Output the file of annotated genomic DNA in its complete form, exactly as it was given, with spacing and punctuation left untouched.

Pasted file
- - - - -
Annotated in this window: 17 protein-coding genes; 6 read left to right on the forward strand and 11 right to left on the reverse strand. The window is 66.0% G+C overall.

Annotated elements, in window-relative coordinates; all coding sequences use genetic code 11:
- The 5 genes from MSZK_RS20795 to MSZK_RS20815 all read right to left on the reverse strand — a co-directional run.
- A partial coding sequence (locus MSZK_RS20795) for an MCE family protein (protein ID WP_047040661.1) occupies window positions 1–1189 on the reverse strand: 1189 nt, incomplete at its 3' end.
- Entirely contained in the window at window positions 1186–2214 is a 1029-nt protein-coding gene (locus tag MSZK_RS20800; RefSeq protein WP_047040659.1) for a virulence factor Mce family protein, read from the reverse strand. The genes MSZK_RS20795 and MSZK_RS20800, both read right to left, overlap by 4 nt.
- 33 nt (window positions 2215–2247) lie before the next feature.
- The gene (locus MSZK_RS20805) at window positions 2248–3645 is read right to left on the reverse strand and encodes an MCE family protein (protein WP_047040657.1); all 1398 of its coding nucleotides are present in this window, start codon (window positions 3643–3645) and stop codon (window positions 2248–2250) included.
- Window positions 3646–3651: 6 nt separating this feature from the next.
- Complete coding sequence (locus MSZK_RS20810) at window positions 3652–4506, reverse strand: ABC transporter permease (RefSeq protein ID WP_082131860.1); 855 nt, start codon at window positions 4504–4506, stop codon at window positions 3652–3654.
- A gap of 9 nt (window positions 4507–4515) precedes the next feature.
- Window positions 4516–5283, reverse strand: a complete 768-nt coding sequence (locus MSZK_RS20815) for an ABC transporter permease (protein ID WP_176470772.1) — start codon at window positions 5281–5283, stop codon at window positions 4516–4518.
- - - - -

Annotated in this window: 17 protein-coding genes; 6 read left to right on the forward strand and 11 right to left on the reverse strand. The window is 66.0% G+C overall.

Annotated elements, in window-relative coordinates; all coding sequences use genetic code 11:
- The 5 genes from MSZK_RS20795 to MSZK_RS20815 all read right to left on the reverse strand — a co-directional run.
- A partial coding sequence (locus MSZK_RS20795) for an MCE family protein (protein ID WP_047040661.1) occupies window positions 1–1189 on the reverse strand: 1189 nt, incomplete at its 3' end.
- Entirely contained in the window at window positions 1186–2214 is a 1029-nt protein-coding gene (locus tag MSZK_RS20800; RefSeq protein WP_047040659.1) for a virulence factor Mce family protein, read from the reverse strand. The genes MSZK_RS20795 and MSZK_RS20800, both read right to left, overlap by 4 nt.
- 33 nt (window positions 2215–2247) lie before the next feature.
- The gene (locus MSZK_RS20805) at window positions 2248–3645 is read right to left on the reverse strand and encodes an MCE family protein (protein WP_047040657.1); all 1398 of its coding nucleotides are present in this window, start codon (window positions 3643–3645) and stop codon (window positions 2248–2250) included.
- Window positions 3646–3651: 6 nt separating this feature from the next.
- Complete coding sequence (locus MSZK_RS20810) at window positions 3652–4506, reverse strand: ABC transporter permease (RefSeq protein ID WP_082131860.1); 855 nt, start codon at window positions 4504–4506, stop codon at window positions 3652–3654.
- A gap of 9 nt (window positions 4507–4515) precedes the next feature.
- Window positions 4516–5283, reverse strand: a complete 768-nt coding sequence (locus MSZK_RS20815) for an ABC transporter permease (protein ID WP_176470772.1) — start codon at window positions 5281–5283, stop codon at window positions 4516–4518.